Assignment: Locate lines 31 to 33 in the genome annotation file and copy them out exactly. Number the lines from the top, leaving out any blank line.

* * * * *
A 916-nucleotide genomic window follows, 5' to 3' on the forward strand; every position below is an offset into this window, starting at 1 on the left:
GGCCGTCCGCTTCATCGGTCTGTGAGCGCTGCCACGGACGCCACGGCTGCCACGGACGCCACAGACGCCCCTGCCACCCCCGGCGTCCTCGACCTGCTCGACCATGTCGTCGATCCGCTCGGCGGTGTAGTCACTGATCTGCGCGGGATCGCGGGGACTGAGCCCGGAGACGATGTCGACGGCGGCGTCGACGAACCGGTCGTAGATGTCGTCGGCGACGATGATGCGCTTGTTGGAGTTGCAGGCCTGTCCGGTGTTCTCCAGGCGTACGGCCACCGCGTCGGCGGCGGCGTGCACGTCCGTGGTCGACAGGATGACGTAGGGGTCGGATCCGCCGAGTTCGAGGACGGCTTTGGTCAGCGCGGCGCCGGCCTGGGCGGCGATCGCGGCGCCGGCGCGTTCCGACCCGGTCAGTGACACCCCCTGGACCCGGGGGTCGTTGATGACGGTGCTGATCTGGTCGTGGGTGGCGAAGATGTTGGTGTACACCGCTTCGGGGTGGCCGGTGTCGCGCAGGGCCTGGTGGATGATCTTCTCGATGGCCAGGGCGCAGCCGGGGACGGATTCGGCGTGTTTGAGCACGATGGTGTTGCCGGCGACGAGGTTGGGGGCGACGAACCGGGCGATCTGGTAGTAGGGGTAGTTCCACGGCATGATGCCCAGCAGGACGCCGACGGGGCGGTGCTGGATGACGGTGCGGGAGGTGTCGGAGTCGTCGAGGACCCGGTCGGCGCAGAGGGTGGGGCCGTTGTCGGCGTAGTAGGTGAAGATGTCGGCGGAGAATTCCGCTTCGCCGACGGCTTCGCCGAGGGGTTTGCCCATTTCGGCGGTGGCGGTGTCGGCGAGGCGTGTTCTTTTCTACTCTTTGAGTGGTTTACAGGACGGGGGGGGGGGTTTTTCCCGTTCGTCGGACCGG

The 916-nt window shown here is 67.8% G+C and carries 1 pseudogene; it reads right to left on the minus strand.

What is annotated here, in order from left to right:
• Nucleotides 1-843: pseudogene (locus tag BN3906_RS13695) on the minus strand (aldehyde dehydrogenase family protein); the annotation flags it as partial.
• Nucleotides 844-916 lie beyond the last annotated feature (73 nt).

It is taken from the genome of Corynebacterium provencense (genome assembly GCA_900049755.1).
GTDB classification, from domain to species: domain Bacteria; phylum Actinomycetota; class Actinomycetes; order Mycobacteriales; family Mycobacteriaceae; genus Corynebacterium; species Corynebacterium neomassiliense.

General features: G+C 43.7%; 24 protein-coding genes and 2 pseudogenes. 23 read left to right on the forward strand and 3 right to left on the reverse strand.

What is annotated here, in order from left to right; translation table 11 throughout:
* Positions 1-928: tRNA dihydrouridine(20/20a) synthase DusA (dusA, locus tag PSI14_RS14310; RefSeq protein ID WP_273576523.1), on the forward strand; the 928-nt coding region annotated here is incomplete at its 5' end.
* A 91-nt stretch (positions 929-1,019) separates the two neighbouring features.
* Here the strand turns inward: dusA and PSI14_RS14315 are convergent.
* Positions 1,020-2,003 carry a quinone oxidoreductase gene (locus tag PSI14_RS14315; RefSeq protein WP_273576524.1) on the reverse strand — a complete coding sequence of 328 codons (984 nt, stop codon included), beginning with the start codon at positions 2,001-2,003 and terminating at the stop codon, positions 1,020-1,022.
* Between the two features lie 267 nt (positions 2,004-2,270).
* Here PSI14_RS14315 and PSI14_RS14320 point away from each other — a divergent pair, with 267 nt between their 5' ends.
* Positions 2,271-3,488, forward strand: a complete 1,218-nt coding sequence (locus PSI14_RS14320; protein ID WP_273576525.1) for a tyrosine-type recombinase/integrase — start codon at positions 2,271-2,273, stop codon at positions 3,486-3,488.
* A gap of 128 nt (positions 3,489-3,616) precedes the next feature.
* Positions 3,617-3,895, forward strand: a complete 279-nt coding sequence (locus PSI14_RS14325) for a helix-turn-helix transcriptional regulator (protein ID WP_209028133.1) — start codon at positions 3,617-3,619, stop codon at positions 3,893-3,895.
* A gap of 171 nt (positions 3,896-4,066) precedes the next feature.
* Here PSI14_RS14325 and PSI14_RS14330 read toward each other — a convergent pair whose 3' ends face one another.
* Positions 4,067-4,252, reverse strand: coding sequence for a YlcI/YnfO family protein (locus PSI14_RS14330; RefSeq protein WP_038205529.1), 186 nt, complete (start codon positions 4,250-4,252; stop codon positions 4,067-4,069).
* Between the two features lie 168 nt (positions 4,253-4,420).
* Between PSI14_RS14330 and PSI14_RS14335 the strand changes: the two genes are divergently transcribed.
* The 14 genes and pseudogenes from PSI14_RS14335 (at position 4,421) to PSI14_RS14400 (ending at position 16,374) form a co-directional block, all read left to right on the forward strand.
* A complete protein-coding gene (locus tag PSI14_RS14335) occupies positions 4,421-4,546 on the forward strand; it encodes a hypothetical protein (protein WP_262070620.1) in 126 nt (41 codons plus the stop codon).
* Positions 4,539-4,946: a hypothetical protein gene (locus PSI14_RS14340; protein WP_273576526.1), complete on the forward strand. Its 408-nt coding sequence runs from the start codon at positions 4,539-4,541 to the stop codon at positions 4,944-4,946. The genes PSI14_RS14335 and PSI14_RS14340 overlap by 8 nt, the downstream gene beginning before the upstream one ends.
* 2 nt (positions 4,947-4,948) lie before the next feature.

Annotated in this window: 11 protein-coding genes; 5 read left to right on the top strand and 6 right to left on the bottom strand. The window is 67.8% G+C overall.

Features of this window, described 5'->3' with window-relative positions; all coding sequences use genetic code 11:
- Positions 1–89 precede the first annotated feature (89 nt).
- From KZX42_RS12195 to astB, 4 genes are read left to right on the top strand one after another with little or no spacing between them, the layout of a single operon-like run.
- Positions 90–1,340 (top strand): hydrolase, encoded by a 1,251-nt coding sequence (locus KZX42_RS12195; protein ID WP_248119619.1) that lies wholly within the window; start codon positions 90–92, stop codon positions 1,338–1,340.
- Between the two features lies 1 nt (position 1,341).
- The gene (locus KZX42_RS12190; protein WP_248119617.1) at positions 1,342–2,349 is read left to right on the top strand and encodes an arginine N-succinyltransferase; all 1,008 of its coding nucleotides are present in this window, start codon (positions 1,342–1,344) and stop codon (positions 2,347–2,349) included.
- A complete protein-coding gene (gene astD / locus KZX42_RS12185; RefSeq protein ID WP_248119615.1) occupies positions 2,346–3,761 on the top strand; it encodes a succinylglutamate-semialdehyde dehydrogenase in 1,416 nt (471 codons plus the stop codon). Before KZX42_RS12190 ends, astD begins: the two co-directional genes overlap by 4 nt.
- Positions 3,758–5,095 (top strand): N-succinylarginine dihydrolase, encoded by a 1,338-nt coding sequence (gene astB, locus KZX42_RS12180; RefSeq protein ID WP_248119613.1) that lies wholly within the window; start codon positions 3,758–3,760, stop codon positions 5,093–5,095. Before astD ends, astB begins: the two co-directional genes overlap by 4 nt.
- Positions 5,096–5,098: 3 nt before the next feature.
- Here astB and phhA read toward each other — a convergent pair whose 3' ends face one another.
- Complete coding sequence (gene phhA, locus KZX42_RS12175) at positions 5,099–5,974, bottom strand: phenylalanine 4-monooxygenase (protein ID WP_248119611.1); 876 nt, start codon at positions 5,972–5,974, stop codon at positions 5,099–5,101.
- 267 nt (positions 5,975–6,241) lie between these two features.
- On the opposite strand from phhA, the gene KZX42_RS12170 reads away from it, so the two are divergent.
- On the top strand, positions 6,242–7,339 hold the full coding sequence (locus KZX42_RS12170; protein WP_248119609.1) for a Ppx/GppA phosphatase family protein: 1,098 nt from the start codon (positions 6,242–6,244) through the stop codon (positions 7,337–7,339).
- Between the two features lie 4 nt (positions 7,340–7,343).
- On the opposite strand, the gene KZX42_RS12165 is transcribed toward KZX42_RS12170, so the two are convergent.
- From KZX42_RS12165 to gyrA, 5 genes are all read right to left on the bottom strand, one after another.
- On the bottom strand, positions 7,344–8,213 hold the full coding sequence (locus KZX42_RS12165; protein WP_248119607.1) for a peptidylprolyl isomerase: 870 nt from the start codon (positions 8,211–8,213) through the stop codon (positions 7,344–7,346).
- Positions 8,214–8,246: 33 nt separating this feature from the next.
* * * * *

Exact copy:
- Positions 1–89 precede the first annotated feature (89 nt).
- From KZX42_RS12195 to astB, 4 genes are read left to right on the top strand one after another with little or no spacing between them, the layout of a single operon-like run.
- Positions 90–1,340 (top strand): hydrolase, encoded by a 1,251-nt coding sequence (locus KZX42_RS12195; protein ID WP_248119619.1) that lies wholly within the window; start codon positions 90–92, stop codon positions 1,338–1,340.